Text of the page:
By Shannon Magsam
I had been dreading this day since our daughter’s first Christmas in 2002.
For nearly 10 years we’d side-stepped questions about Kris Kringle’s existence with vague answers like, “What do you think?” and “Who said that?” if a classmate mentioned that they didn’t believe anymore. Well, we’d really only had redirect the conversation for the past few years.
John and I recently had a conversation about what we’d tell Ladybug if she point-blank asked. We agreed we should tell her the truth. Nearly 10 years and 4th grade is really a pretty good run, we told each other. (The picture above is from several years ago.)
Well, last week as Ladybug and I drove into the garage after school, she was chattering like a little squirrel about her day, then abruptly started talking about Christmas presents. Something in her tone alerted me to a Big Question and I turned off the car, my mind working overtime. Words tumbled over each other like an air bingo machine: What to say? What to say?
She started talking about one of her best friends who had found some presents in the closet with tags that read, “From Santa.”
This particular mom told her daughter that Santa had brought them a little early. Ladybug said, “Santa doesn’t come early.”
Then she told me that other “facts” didn’t seem to add up. Then she, gulp, straight-up asked me: “Mom, is Santa really real?”
After a few loooong seconds, I asked her, “If Santa wasn’t real, would you want to know?”
She said yes.
Here goes, I thought to myself. Then, to her, I said, “You’re right. It’s mom and dad.”
I told her I never want to lie when she asks me something specific.
Then she started sobbing. We got out of the car and when we made it to the living room couch, I pulled her onto my lap (as well as someone with a kid who’s only four inches shorter than her CAN pull someone into their lap) and let her cry. She said repeatedly, accusatory, “I want Santa to be real. Why did you have to tell me?!”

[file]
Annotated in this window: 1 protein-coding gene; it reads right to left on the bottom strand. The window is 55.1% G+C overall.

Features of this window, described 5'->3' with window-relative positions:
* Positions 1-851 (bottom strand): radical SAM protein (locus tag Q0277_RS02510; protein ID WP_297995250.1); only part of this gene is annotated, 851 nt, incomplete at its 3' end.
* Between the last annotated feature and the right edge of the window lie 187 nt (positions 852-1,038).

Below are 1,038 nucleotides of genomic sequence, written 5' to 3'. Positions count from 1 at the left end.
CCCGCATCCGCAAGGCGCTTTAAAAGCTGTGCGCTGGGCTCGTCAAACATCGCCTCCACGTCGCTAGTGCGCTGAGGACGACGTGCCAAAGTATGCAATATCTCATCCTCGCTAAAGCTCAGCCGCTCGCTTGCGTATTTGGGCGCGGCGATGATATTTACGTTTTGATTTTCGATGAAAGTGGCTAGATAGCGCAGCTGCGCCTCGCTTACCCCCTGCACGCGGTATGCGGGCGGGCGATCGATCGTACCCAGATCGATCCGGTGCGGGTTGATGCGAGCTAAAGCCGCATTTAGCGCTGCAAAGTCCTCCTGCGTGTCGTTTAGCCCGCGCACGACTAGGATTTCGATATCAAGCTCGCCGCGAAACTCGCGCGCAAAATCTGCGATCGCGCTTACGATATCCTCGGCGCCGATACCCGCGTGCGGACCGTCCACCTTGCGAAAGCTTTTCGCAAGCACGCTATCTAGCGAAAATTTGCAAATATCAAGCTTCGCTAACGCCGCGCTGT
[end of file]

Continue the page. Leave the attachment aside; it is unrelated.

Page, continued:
Then I launched into the mystery of Christmas and how I still listen for sleigh bells on Christmas Eve. I wanted her to have a graceful retreat back into believer-land if she wanted to take the trip. Just to ease into the whole idea.
Part of me really wished I had tried the beat-around-the-bush tactic one more time, just for a few more weeks and tell her AFTER Christmas. (“May is the best time to tell your kids this news,” one mom told me later.)
But a bigger part of me realized it was a fact of growing up, that I had survived the news and she would, too. Sometimes you just have to pull off the band-aid really fast.
Still, I was thinking about how the holidays had somehow now lost some of their luster. I don’t have younger kids, so the buck (Rudolph?) stops here. We’ve always talked about the true meaning of Christmas, but Santa was always so much fun to make cookies for and to try and stay awake for on Christmas Eve.
As her tears started to dry, she sat up and I swear I could see a light-bulb materialize above her head. Her eyes got extra wide.
“What about the Easter Bunny, and leprechauns and the tooth fairy?” she asked in desperation. “Are they real?”
I looked her in the face and gently said, “I think we’ve had enough truth for one day.”
Oh, and about The Elf on the Shelf? You don’t want to know.
Shannon Magsam is mom to 9-year-old Ladybug, married to Ladybug’s dad, John, and co-creator of nwaMotherlode.com. To read previously published installments of Life With Ladybug, click here.